Bodhisattva Gandhahastin

Historical period(s)
14th century
Medium
Gilt copper alloy, turquoise, coral, lapis lazuli
Dimensions
H x W x D: 29.1 x 12.1 x 6.1 cm (11 7/16 x 4 3/4 x 2 3/8 in)
Geography
Central Tibet
Credit Line
Purchase -- funds provided by the Friends of Asian Arts and Smithsonian Institution Collections Acquisition Program
Collection
Arthur M. Sackler Gallery
Accession Number
S1995.96
On View Location
Currently not on view
Classification(s)
Sculpture
Type

Buddhist sculpture

Keywords
Buddhism, flower, Gandhahastin, Tibet, WWII-era provenance
Provenance

Mr. Eduardo Lingero, Belgium [1]

Sauveniere Collection, Brussels [2]

To 1995
Rossi & Rossi, Ltd., London, to 1995

From 1995
Arthur M. Sackler Gallery, purchased from Rossi & Rossi, Ltd. in 1995

Notes:

[1] This piece comes from the collection of Mr. E. Lingero, who collected works from Japan, China, Tibet, and Nepal. His collection was built up between World Wars I and II, from dealers in Paris and London where he was well known to the antique trade. He passed away in the late 1970s. This particular piece was among items he sold in his later years, when he helped form a number of private collections in Belgium and Holland. This piece went to the Sauveniere collection in Brussels (according to Provenance Remark 1, Vidya Dehejia, March 8, 1995, in the object record).

[2] See note 1.

Previous Owner(s)

Rossi & Rossi, Ltd.
Eduardo Lingero
Sauveniere

Label

This crowned Bodhisattva (enlightened being), portrayed as a slender, youthful figure, is an exuberant example of Tibetan metal imagery, which typically combines the Nepalese ideal of bodily form with the local emphasis on the color gold and semiprecious stone inlays.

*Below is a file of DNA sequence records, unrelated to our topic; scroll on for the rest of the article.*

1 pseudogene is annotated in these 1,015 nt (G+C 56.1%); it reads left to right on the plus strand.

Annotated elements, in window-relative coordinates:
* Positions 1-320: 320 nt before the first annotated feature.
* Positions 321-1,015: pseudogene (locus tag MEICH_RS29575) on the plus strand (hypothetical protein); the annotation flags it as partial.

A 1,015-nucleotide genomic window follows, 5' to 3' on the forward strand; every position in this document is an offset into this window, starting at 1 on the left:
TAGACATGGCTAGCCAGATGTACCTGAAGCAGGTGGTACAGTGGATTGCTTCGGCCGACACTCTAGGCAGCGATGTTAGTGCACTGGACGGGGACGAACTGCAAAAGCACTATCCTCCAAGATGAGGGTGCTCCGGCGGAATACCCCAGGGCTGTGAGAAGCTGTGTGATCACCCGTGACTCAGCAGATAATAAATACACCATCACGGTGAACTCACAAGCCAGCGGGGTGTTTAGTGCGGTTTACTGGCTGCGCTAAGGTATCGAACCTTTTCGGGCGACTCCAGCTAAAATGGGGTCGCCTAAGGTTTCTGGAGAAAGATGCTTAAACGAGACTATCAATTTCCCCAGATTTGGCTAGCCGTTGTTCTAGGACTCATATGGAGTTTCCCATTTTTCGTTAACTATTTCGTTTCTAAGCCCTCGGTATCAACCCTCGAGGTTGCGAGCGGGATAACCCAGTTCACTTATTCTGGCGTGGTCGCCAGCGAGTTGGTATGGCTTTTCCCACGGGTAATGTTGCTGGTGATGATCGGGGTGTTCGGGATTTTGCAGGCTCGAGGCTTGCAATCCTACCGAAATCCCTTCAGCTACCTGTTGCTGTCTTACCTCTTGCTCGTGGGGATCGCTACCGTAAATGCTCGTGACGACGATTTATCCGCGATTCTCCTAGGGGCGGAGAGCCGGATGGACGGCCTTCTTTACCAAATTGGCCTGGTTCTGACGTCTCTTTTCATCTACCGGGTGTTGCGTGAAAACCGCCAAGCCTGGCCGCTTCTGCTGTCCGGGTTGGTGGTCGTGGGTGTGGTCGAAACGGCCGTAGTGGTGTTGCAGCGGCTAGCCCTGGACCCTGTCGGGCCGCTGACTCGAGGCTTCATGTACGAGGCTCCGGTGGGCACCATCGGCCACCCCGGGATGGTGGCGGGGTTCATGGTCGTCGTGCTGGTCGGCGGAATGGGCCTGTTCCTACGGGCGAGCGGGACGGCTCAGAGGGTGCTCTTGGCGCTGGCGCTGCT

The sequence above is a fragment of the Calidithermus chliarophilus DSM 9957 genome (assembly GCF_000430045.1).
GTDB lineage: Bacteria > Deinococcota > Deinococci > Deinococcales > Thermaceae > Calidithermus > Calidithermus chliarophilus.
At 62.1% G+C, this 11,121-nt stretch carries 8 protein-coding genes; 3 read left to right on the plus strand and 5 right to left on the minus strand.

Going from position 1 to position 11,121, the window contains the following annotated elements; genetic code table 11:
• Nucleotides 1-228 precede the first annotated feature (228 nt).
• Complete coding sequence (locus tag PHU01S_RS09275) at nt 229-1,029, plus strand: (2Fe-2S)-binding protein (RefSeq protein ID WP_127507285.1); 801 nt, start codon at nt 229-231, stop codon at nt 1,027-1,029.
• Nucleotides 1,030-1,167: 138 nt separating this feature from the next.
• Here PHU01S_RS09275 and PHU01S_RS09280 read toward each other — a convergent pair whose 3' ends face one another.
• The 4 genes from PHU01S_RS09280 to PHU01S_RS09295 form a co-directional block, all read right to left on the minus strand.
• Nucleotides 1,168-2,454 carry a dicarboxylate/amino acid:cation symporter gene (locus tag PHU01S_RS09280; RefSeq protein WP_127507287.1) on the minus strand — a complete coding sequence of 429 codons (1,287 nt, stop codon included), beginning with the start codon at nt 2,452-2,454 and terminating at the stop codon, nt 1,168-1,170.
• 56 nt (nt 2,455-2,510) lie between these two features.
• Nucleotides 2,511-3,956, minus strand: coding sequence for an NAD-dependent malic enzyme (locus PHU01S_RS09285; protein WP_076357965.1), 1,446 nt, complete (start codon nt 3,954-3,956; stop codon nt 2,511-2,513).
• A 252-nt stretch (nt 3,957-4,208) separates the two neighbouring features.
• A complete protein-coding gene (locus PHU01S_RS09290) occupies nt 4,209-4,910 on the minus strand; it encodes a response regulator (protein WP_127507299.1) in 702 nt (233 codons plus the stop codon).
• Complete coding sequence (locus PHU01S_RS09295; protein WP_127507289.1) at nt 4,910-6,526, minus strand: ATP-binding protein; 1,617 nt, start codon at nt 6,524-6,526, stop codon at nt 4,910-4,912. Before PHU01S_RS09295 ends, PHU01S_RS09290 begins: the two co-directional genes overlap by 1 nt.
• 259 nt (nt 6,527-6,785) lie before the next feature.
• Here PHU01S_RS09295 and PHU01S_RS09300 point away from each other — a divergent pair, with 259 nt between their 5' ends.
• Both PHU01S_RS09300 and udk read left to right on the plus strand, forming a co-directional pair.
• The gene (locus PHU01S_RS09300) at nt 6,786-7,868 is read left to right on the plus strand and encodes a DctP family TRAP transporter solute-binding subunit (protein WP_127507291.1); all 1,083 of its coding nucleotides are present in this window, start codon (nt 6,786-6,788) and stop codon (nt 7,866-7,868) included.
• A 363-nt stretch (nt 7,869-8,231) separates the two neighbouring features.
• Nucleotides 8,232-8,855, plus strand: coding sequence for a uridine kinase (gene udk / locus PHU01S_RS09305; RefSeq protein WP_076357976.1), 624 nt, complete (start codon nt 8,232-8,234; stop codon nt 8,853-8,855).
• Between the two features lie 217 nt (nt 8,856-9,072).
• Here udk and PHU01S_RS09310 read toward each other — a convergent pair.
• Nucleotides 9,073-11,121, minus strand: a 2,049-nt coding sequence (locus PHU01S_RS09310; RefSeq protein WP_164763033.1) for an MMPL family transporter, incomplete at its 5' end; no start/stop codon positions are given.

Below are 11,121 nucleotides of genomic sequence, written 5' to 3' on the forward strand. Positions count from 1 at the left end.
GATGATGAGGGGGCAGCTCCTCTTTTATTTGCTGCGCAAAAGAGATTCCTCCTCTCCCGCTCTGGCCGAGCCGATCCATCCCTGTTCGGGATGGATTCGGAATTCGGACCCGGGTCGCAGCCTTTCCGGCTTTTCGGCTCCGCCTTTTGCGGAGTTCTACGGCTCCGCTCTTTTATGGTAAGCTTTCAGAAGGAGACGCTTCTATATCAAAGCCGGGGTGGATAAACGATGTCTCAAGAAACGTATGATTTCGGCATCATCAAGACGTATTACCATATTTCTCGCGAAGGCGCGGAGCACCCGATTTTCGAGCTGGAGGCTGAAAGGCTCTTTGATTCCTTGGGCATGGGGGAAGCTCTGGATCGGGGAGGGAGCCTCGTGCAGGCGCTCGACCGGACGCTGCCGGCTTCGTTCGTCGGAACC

The sensuous treatment of this figure was inspired by the Indian aesthetic tradition transmitted through Nepal; clues to its Tibetan origin come primarily from the broad facial features. Since Tibetans consider gold the supreme color, they frequently gild their metal images. In this complex process, a mixture of gold and mercury is applied to the image, then the image is heated to the temperature at which the mercury evaporates and the gold adheres to the surface. The Tibetan delight in encrusting the surface of their images with gems is evident in the lavish use of turquoise, coral, and lapis lazuli to adorn this object.

Collection Area(s)
South Asian and Himalayan Art
Web Resources
Google Cultural Institute
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